Guyana: Losing hope in the Local Government Elections – By Leonard Gildarie

Leonard Gildarie

It has been a tough year for me. I am due back at work after three weeks of leave. I kept abreast of the headlines, but did not delve too deep. It was a necessary therapy after a gruelling couple of years.

Local Government Elections were held across the country, and if the political pundits are doing their work, the analysis of the dismal results should throw up some deeply worrying indications.

According to reports from the Guyana Elections Commission, just over a third – about 208,000 of the 573,000 eligible voters turned out to place their X, choosing who they want to manage the various communities and municipalities for the next few years.    

That 36 percent is 10 percent less than the 2016 votes – that translates to about 30,000 less votes. It also meant that of the 573,000-plus voters, just about 48 percent turned up. I will allow those figures to sink in.

For many, the status quo has not changed much. Georgetown, Berbice, Linden and the forgotten Essequibo Coast stayed true to the beaten path of party voting.

The independents tried valiantly but failed to dent the GPS course that has been ingrained in the people. It appears that people are just not interested in Local Government Elections. And there are a few reasons for that.

People are saying that they are being fooled again and again. The few candidates that come knocking disappear into the woodwork after elections. How projects are born and handled become a mystery.

We forgot about the core reason of asking to be elected…to serve, and instead concentrate on doing party work. I am not interested in your agenda.

People pay their taxes and rates, depending on what is being demanded, and expect service. I am not interested that people are not paying. That is your problem. You asked us to put you there so that you can find the solutions.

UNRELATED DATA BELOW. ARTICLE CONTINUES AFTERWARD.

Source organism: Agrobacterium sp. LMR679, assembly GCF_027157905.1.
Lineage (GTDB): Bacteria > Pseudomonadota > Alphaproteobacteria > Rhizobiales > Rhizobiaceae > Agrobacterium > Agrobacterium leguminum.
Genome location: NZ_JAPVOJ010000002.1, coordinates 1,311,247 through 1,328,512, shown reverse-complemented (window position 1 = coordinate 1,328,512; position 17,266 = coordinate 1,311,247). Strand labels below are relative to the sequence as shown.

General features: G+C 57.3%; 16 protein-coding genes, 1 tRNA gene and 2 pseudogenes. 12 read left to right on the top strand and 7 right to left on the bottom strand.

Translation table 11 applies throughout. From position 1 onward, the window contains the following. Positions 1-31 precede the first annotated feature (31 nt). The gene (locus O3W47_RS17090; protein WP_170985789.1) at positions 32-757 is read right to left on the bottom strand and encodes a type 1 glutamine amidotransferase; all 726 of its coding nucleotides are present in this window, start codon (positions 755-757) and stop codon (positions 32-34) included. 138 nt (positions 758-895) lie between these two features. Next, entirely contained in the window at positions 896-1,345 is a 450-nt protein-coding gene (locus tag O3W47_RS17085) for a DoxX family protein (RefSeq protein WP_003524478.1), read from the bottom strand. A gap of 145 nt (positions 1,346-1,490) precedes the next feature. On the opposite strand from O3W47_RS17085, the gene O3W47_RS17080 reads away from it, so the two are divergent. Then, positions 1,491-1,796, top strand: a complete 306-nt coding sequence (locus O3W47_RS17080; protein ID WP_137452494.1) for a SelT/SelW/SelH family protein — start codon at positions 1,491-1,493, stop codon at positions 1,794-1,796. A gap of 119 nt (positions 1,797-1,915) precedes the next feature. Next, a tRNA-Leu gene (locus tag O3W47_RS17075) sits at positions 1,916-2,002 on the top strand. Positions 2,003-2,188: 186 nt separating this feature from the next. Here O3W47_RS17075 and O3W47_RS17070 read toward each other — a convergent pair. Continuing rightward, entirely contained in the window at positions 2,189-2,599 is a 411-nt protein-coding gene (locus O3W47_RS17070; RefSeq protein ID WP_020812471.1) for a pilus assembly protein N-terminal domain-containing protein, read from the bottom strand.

It can be concluded that the interest of the voting citizenry has slumped to alarming levels for the policy makers and other would-be politicians – that is if you are serious about the strategic importance of numbers.

If you cannot attract the people’s confidence….then you are in the wrong business.

I have decried time and again the management of our local authorities. We need to remind ourselves of the importance.

Central Government is given monies to spend for the year. The regional councils and the Neighbourhood Democratic Councils then recieve these monies. It includes annual subventions and allocations for capital projects. It has been known that many councils are ill-equipped and corrupt. A number of them plainly sabotage the council to make it look bad.

The reports coming from Regions Two (Essequibo Coast) and Five (West Berbice) suggest that those councils were hamstrung by infighting. Projects were stalled, walkouts were common, and the public bad-mouthing made its way to the news.

And at the end of the day, the councils equipped by and large with new powers to make decisions on revenues, failed to capitalise.

In 2016…after two decades, we had elections. It was hailed by Government and the diplomatic community as a major development and an opportunity for local governments to turn communities into examples of what quality living should be.

Alas, the bureaucracy, sloth and mindless don’t care attitude continued.

We therefore should not celebrate the results of who won which constituency.

We all failed in staying away; returning the same sweet-talkers to office and not demanding more.

I believe that little has changed. Georgetown will remain the same and the councils, ignorant of their power, will bide their time for their political masters, waiting for the next elections.

I gotta ask y’all…who is the tail and who is the dog…and who is wagging who?

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